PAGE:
Great Barrier Reef
FILE PHOTO - Oliver Lanyon, Senior Ranger in the Great Barrier Reef region for the Queensland Parks and Wildlife Service, takes photographs and notes during an inspection of the reef's condition in an area called the 'Coral Gardens' located at Lady Elliot Island and 80 kilometers north-east from the town of Bundaberg in Queensland, Australia, June 11, 2015. Reuters/David Gray/File photo

The Turnbull government has pledged $500 million in the May budget for the rehabilitation of the Great Barrier Reef. The record investment also aims to protect the 64,000 jobs dependent on the World Heritage-listed site.

The world’s largest coral reef system has lost 30 percent of its coral due to bleaching, which is blamed on climate change and pollution. The half a billion dollars fund will protect the Reef’s health and preserve the 64,000 jobs reliant on it. The Reef provides $6.4 billion a year to the Queensland and Australian economies.

The Turnbull government will partner with the Great Barrier Reef Foundation with a $444 million agreement to tackle crown-of-thorns starfish, reduce pollution into the Reef, and mitigate the impacts of climate change. An additional $56 million will be used to expand environmental management and compliance operations on the Reef and to support additional investment.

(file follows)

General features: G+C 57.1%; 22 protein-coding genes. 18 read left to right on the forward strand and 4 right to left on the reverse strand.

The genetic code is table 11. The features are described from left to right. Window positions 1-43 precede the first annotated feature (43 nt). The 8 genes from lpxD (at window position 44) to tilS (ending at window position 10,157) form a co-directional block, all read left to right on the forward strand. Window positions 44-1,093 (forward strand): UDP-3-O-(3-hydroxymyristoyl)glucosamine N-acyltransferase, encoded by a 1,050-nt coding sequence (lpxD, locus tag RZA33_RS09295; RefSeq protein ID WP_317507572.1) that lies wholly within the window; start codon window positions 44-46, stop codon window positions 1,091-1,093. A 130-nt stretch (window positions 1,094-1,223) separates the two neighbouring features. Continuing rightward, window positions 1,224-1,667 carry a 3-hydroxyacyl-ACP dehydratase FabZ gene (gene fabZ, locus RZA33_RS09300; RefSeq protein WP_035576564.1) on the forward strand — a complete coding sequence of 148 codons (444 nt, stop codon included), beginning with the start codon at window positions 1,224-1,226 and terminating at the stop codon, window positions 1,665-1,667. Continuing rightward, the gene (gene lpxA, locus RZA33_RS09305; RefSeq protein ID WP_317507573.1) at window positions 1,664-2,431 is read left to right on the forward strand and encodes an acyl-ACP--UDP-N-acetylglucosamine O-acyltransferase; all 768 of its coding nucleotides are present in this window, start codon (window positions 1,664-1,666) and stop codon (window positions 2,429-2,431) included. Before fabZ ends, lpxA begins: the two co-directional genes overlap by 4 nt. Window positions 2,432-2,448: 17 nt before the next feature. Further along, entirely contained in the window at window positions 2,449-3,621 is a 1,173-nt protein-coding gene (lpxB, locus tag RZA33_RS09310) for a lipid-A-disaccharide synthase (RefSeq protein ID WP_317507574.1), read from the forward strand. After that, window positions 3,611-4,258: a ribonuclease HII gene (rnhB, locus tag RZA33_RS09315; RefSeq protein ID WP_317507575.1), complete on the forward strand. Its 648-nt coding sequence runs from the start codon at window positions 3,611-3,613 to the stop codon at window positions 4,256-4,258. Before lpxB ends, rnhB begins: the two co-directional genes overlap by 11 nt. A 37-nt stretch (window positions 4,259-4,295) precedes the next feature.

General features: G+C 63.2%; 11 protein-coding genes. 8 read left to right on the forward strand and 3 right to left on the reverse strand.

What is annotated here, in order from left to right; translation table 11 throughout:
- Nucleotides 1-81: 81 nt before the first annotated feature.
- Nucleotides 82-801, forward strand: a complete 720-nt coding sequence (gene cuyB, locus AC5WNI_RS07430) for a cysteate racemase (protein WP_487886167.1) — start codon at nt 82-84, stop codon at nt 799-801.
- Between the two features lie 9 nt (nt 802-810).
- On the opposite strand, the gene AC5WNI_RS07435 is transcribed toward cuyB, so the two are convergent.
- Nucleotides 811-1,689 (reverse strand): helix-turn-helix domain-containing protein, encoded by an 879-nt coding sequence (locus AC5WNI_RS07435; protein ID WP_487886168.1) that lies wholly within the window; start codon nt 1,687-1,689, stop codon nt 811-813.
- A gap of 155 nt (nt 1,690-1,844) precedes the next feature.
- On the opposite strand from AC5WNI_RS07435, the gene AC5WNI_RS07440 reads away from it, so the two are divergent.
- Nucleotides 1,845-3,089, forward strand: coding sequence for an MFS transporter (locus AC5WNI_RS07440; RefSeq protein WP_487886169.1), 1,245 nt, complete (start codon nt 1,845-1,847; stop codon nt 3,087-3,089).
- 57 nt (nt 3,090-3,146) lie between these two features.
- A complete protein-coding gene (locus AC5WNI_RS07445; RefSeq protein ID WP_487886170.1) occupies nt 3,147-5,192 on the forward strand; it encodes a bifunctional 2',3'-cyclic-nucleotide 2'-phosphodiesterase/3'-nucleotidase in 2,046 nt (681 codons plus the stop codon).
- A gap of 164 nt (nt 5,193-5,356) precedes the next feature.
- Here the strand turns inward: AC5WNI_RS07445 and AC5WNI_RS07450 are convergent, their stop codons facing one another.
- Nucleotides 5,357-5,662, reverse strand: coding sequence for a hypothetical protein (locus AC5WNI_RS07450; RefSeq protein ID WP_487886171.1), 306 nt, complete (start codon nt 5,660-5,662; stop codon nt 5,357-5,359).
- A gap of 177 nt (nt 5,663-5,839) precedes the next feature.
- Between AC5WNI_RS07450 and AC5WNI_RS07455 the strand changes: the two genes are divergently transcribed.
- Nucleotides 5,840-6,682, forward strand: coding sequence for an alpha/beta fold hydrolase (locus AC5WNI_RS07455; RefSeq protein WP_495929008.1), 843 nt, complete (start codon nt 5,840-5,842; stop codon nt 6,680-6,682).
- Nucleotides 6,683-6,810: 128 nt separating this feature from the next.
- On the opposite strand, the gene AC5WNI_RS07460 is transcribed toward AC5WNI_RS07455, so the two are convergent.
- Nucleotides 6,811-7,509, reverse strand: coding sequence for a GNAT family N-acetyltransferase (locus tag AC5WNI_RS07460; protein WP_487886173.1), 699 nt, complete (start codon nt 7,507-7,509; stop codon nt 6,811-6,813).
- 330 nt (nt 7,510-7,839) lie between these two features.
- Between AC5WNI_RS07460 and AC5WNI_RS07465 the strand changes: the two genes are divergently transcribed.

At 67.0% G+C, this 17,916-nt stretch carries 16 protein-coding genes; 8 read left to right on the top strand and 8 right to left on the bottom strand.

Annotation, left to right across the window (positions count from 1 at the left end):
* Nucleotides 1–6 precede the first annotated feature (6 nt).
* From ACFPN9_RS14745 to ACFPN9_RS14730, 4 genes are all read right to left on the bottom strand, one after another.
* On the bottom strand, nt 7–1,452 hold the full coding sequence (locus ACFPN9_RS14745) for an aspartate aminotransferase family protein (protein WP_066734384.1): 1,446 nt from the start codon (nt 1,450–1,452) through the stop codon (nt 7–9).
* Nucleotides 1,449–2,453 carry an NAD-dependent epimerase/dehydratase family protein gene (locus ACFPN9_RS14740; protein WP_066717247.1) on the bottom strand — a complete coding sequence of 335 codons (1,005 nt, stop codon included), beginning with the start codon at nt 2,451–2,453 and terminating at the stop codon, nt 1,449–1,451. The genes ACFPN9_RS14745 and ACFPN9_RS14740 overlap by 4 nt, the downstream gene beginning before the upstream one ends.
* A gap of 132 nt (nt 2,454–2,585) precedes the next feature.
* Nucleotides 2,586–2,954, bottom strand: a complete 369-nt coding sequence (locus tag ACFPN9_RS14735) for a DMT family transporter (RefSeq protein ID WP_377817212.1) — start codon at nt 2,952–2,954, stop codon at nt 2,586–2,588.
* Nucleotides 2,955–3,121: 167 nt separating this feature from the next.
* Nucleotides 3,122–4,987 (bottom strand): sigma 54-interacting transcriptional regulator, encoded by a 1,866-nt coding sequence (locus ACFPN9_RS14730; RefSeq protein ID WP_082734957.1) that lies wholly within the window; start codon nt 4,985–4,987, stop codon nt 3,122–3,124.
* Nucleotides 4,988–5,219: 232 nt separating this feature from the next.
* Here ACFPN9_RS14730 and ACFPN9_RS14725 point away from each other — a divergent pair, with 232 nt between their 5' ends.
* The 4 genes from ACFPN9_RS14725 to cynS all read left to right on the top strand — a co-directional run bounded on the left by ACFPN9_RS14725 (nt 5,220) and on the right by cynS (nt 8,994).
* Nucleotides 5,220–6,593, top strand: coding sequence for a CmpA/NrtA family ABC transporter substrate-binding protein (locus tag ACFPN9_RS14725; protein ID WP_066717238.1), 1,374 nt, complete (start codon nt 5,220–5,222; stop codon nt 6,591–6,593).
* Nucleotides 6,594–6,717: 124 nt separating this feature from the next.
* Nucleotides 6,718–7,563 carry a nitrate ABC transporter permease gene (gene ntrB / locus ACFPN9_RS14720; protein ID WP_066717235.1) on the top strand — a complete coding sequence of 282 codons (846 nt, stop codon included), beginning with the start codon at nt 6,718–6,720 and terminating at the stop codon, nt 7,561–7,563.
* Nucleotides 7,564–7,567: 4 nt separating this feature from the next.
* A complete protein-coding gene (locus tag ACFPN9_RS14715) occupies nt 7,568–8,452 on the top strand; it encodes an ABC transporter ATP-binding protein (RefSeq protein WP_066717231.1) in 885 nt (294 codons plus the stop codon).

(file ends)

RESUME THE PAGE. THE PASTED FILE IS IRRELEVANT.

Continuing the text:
The $444 million is broken down as follows:

  • $201 million to improve water quality with changed farming practices
  • $100 million to harness the best science to implement reef restoration, as well as to fund science supporting Reef resilience and adaptation
  • $58 million to expand the fight against the coral-eating crown-of-thorn starfish
  • $45 million to support other work, particularly those increasing community engagement
  • $40 million to enhance Reef health monitoring and reporting to trac

“We are looking at a whole range of new initiatives, taking the best advice of the experts, working closely with the Great Barrier Reef Marine Park Authority to ensure that the reef has its best chance into the future,” Federal Environment Minister Josh Frydenberg said on Sunday in Cairns.

The funding was welcome, Australian Marine Conservation Society spokeswoman Imogen Zethoven said. However, it would be pointless if carbon pollution was not reduced and if the contentious Adani coal mine was allowed to go ahead.

“Australia must make the transition from burning polluting coal to a 100 percent renewable powered future if we are to protect the future or the reef,” she said in a statement (via 9News).

Bill McKebben, the founder of the environment-focused organisation, agreed about Adani. “To simultaneously promote the world’s biggest coal mine while pretending to care about the world’s largest reef is an acrobatic feat only the most cynical politicians would attempt,” he said.

Australian Labor Party’s federal president Mark Butler believed that the record funding would be wasted if the government continued to support climate change deniers. “You can’t be serious about saving the reef without a serious plant to tackle climate change,” he said. “As long as Malcolm Turnbull continues to pander to the climate change deniers of his party room, the Great Barrier Reef will continue to suffer.”